A Department of Biology, SUNY Buffalo State, 1300 Elmwood Avenue, Buffalo, NY 14222, USA
B Great Lakes Center, SUNY Buffalo State, 1300 Elmwood Avenue, Buffalo, NY 14222, USA
C New York Sea Grant Extension, SUNY Oswego, Oswego, NY 13126, USA
A majority of invasive species discovered in the Great Lakes since 1985 are native to the Ponto-Caspian region of Eastern Europe (Mills et al., 1993; Ricciardi, 2006). This includes species that have had strong negative impacts in the Great Lakes such as dreissenid mussels and the round goby. The diverse fish communities of the Ponto-Caspian region coupled with a high volume of commercial shipping traffic strongly suggests that this region will continue to be a major source of invasive species to the Great Lakes. In this study we use new data obtained from European libraries and research institutes to identify Ponto-Caspian fishes that are at high risk of successfully invading and causing harm in the Great Lakes.
To assess invasion risk in Ponto-Caspian fishes that had not been included in previous studies, we reviewed English-language publications and untranslated European literature published primarily in Russian, focusing on physiological and ecological traits that have proven useful in previous risk assessments. Following the approach of Kolar and Lodge (2002), we then used discriminant analysis to identify fishes that had a high probability of becoming established, spreading, and having significant negative impacts in the Great Lakes. We also used the data we collected on salinity tolerances to determine if current ballast water regulations are likely to prevent future invasions of the Great Lakes by high-risk Ponto-Caspian fishes identified in the present study, as well as those identified previously.
The most useful traits for identifying high-risk Ponto-Caspian fishes via our statistical model included salinity tolerance, growth rate, and previous invasion history. Our updated listing of high-risk Ponto-Caspian fishes includes five species identified previously (the Black and Caspian Sea sprat, Eurasian minnow, big-scale sand smelt, European perch, and monkey goby) and five additional species (the Black sea shad, Caspian tyulka, Volga dwarf goby, Caspian bighead goby, and black-striped pipefish). Of these ten species, four (the monkey goby, big-scale sand smelt, Caspian tyulka, and black-striped pipefish) are likely to survive ballast water exchange as eggs, larvae, or adults based on salinity tolerances. The black-striped pipefish has spread rapidly throughout Europe and could cause significant ecological changes in the Great Lakes, and it is unlike anything currently found in the Great Lakes. It is a close relative of the marine seahorses and male pipefish carry their young in brood pouches.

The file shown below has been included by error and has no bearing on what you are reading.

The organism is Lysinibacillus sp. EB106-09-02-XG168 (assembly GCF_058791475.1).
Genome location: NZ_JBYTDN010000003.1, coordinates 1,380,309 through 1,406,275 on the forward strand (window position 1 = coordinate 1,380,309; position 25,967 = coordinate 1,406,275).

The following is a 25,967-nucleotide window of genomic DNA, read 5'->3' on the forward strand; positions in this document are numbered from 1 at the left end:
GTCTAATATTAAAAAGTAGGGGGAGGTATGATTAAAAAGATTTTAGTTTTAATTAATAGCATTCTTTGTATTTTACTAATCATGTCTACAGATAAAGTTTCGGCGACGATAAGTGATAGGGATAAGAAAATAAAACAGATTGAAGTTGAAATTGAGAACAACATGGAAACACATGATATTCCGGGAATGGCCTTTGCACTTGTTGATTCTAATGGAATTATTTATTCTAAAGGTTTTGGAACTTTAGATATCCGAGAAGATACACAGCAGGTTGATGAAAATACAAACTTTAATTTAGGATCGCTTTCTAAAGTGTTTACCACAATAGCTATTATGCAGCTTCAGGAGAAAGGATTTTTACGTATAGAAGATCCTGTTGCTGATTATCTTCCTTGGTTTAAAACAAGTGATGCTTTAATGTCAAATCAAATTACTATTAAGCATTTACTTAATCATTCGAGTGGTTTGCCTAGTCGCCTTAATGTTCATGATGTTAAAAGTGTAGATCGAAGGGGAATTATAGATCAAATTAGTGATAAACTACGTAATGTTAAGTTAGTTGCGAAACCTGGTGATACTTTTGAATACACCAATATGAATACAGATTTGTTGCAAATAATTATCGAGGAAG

A key component of invasive species management is effective surveillance, as well as a rapid and coordinated response to possible invasions; this study provides information that supports both of these objectives. Our results include a database of physiological and ecological characteristics for Ponto-Caspian fishes that were poorly described in the western scientific literature, and our literature review and new statistical risk assessment has produced a list of ten species of Ponto-Caspian fishes that are at high-risk of invading the Great Lakes and causing significant harm if they are successful. This “watch list” can be used to focus surveillance and outreach activities to improve the likelihood of detecting future invasions at an early stage, when control and containment options are more likely to be successful. Our results also indicate that ballast water exchange, if carried out according to current regulations governing shipping in the Great Lakes, should reduce but not eliminate the probability of future introductions of invasive Ponto-Caspian fishes.
Full study published in the Journal of Great Lakes Research, Volume 40, No. 2, 2014, pp 360 – 369.
- Kolar, C.S., Lodge, D.M., 2002. Ecological predictions and risk assessment for alien fishes in North America. Science 298, 1233-1236.
- Mills, E.L., Leach, J.H., Carlton, J.T., Secor, C.L., 1993. Exotic species in the Great Lakes: a history of biotic crises and anthropogenic introductions. J. Great Lakes Res. 19, 1-54.
- Ricciardi, A., 2006. Patterns of invasion in the Laurentian Great Lakes in relation to changes in vector activity. Diversity Distrib. 12, 425-433.
Featured Image: Lake Superior. (Credit: U.S. Fish and Wildlife Service – Midwest Region via Creative Commons 2.0)